Before launching into detail about various protocols of importance in multicasting, we need to review some of the key application and technology issues.
A fundamental part of multicast support is the concept of a multicast group. A multicast group is a logical association of senders and receivers, usually related by application. Groups are usually formed dynamically; receivers request to join or leave a group at will, although statically configured membership is also possible. If there is only one sender, the group is called a point-to-multipoint group. If there are multiple senders, the group is called a multipoint-to-multipoint group. In the IP world a multicast group is associated with a specific class D IPv4 address—for example, 126.96.36.199 is the multicast group used by OSPF routers on which to send hello messages on multiaccess networks. Some of the more important (for this chapter) well-known addresses designated by IANA include the following:
188.8.131.52—all systems on the subnet
184.108.40.206—all routers on the subnet
220.127.116.11—all DVMRP routers
18.104.22.168—all OSPF routers
22.214.171.124—all OSPF designated routers
126.96.36.199—all PIM routers
188.8.131.52—all CBT routers
Transient addresses, which may be assigned and reclaimed dynamically, include the following:
184.108.40.206 to 220.127.116.11—global scope
18.104.22.168 to 22.214.171.124—limited scope
126.96.36.199/16—site local scope
188.8.131.52/16—organization local scope
For up-to-date assignments, see .
We learned in Chapter 2 that IPv4 multicasts use the class D address format (with 1110 as the high-order bits and the remaining 28 bits made available for the group address). Reference  discusses how IP multicast addresses get mapped onto MAC addresses prior to forwarding on the wire. To recap:
For Ethernet and FDDI the mapping is straightforward for IPv4; the lower 23 bits of the IP address map onto the lower 23 bits of the MAC address, and the multicast bit is set. For example, 184.108.40.206 translates to 0x01005e000005. With IPv6 a 128-bit multicast address comprises an 8-bit prefix of all ones, a 4-bit flags field, a 4-bit scope field, and a 112-bit identifier. The flags field indicates whether this address is permanently assigned or not. The scope field indicates the application of the address (from a single subnet to global).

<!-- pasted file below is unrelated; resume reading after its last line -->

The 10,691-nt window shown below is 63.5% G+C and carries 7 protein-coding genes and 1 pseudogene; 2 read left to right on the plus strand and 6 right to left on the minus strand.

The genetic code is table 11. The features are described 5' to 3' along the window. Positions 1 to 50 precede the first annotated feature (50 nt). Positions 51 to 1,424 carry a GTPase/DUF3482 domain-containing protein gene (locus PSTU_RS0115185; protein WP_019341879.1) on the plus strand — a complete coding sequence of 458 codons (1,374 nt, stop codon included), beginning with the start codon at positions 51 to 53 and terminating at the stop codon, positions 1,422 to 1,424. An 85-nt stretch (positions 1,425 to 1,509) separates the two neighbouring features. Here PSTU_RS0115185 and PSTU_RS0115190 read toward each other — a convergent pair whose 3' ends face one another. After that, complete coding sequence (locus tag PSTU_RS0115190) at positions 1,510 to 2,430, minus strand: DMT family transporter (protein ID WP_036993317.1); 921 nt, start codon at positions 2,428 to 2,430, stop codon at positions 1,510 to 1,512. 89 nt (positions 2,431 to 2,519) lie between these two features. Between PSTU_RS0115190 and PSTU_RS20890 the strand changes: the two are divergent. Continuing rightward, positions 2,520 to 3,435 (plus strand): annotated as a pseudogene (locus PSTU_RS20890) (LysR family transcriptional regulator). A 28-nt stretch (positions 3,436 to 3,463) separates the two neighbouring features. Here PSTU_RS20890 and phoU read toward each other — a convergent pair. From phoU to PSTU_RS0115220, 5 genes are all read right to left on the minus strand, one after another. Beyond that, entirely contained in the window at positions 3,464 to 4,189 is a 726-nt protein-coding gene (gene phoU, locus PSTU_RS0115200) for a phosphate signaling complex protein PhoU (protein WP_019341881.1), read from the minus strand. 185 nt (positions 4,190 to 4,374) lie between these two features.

For Token Ring an IP multicast address maps onto a single Token Ring functional address or the all, ones broadcast address. For example, 220.127.116.11 maps to c0-00-00-04-00-c0-00-00-04-00-00 (using the noncanonical format) or ff-ff-ff-ff-ff-ff. This is typically configurable on the interface.
It is important to understand from the outset that multicasting is inappropriate for most traditional applications. The types of application best suited for multicast distribution are generally characterized by a high degree of asymmetry, the need to send the same information to many receivers simultaneously, and typically (though not always) some real-time constraint. Applications in this class include live market data feeds, videoconferencing, audioconferencing, push applications, streaming media, interactive whiteboards, database replication, corporate communications, data warehousing, distributed computation, real-time workgroups, and interactive distance learning. This does not preclude other specialized application types from the benefits of multicasting—for example, applications that synchronize information among multiple nodes or attempt to discover services are likely to benefit from multicasting (in fact the latest generation of routing protocols such as OSPF have made good use of multicasting for some time). For applications suitable for multicasting there are essentially two data distribution models of interest, as follows:
One-to-many—With this model the application transmits the same information to many receivers simultaneously, so the data flow is one way—for example, applications that transmit real-time stock quotes or news updates.
Many-to-many—With this model the application shares information between a number of machines simultaneously, so the data flow is bidirectional. Since every receiver is potentially a transmitter, this form of application is in one-to-many mode when sending and many-to-one mode when receiving.